(ChurchLeaders) Despite all the race-related conversations Americans are having lately, more pastors say they’re reluctant to address the topic in sermons compared to four years ago. In a new study from LifeWay Research, 74 percent of pastors agree their congregation would welcome a sermon about racial reconciliation. That’s down from 90 percent in a similar 2016 study.
According to the new research, 16 percent of pastors haven’t preached about racial reconciliation in the past two years. Back in 2016, 7 percent of pastors said their church members wouldn’t want to hear about racial reconciliation; now that number is up to 17 percent.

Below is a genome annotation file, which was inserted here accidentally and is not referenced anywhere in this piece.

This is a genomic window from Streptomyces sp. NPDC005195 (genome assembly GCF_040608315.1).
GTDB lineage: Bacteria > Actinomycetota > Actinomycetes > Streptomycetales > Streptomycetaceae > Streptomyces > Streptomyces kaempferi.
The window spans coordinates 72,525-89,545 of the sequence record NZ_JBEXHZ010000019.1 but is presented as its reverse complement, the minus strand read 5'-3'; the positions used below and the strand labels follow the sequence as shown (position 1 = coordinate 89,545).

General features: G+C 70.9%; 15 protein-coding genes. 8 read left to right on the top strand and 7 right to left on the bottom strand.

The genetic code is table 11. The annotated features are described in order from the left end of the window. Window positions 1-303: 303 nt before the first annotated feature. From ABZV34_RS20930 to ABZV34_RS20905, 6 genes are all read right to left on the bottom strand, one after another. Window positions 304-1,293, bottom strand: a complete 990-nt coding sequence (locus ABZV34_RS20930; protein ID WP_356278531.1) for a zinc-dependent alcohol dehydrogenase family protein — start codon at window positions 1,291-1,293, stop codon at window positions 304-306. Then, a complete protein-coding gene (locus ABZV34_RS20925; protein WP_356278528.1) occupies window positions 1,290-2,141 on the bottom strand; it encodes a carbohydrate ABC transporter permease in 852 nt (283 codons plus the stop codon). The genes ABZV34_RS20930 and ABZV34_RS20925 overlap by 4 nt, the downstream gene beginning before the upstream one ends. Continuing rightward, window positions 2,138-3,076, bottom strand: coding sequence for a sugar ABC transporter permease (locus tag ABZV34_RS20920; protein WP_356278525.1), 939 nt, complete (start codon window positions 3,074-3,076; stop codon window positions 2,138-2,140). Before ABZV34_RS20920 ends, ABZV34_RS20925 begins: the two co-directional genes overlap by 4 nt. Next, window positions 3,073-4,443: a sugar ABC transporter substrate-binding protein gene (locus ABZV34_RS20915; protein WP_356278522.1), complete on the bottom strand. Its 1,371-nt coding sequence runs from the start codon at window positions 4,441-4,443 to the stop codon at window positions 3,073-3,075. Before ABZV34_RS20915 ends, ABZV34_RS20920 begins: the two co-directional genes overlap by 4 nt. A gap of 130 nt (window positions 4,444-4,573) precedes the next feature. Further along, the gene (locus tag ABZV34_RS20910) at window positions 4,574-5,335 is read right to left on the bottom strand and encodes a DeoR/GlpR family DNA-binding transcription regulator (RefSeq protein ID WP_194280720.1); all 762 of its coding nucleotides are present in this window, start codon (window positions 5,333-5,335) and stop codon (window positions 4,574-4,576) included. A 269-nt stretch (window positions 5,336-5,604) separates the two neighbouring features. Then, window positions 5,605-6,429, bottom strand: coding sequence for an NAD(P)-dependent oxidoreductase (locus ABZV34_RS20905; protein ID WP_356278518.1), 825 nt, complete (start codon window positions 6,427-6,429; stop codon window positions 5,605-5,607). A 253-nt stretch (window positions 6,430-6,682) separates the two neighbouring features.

Responses were tallied by ethnicity, church size, and denomination. Ninety-three percent of African-American pastors indicate a willingness to give a sermon about race, compared to 73 percent of white pastors. Church leaders with worship attendance of 250 or more are the most likely to say a race-related sermon would be welcomed. And based on denomination, Methodists (83 percent are most likely to say such a message would be welcomed; they’re followed by Presbyterians/Reformed (79percent), Pentecostals (78 percent), Baptists (74 percent), and Lutherans (59 percent)).